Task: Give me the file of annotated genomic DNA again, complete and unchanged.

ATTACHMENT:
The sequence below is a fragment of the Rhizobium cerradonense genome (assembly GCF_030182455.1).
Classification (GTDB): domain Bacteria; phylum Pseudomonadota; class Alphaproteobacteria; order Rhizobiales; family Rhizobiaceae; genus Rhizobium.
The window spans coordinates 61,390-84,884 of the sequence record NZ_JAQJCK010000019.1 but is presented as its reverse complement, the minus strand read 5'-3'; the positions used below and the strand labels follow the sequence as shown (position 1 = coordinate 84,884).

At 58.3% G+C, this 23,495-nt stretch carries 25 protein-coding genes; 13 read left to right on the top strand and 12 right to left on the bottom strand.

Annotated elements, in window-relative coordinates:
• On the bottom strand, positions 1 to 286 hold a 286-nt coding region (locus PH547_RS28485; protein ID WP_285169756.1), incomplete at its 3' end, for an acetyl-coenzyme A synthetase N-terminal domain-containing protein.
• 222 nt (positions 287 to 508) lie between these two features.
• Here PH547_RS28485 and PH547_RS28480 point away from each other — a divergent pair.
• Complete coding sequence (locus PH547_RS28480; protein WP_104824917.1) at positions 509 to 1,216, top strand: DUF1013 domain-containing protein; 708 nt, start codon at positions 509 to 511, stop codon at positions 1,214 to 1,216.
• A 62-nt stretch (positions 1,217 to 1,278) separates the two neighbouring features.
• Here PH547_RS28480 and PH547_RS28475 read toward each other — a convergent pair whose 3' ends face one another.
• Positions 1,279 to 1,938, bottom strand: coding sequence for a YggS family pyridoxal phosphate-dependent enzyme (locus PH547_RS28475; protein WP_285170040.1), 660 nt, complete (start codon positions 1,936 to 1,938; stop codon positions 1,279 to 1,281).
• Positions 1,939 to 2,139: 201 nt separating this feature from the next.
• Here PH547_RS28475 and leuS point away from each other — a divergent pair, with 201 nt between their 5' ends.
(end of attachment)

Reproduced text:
The sequence below is a fragment of the Rhizobium cerradonense genome (assembly GCF_030182455.1).
Classification (GTDB): domain Bacteria; phylum Pseudomonadota; class Alphaproteobacteria; order Rhizobiales; family Rhizobiaceae; genus Rhizobium.
The window spans coordinates 61,390-84,884 of the sequence record NZ_JAQJCK010000019.1 but is presented as its reverse complement, the minus strand read 5'-3'; the positions used below and the strand labels follow the sequence as shown (position 1 = coordinate 84,884).

At 58.3% G+C, this 23,495-nt stretch carries 25 protein-coding genes; 13 read left to right on the top strand and 12 right to left on the bottom strand.

Annotated elements, in window-relative coordinates:
• On the bottom strand, positions 1 to 286 hold a 286-nt coding region (locus PH547_RS28485; protein ID WP_285169756.1), incomplete at its 3' end, for an acetyl-coenzyme A synthetase N-terminal domain-containing protein.
• 222 nt (positions 287 to 508) lie between these two features.
• Here PH547_RS28485 and PH547_RS28480 point away from each other — a divergent pair.
• Complete coding sequence (locus PH547_RS28480; protein WP_104824917.1) at positions 509 to 1,216, top strand: DUF1013 domain-containing protein; 708 nt, start codon at positions 509 to 511, stop codon at positions 1,214 to 1,216.
• A 62-nt stretch (positions 1,217 to 1,278) separates the two neighbouring features.
• Here PH547_RS28480 and PH547_RS28475 read toward each other — a convergent pair whose 3' ends face one another.
• Positions 1,279 to 1,938, bottom strand: coding sequence for a YggS family pyridoxal phosphate-dependent enzyme (locus PH547_RS28475; protein WP_285170040.1), 660 nt, complete (start codon positions 1,936 to 1,938; stop codon positions 1,279 to 1,281).
• Positions 1,939 to 2,139: 201 nt separating this feature from the next.
• Here PH547_RS28475 and leuS point away from each other — a divergent pair, with 201 nt between their 5' ends.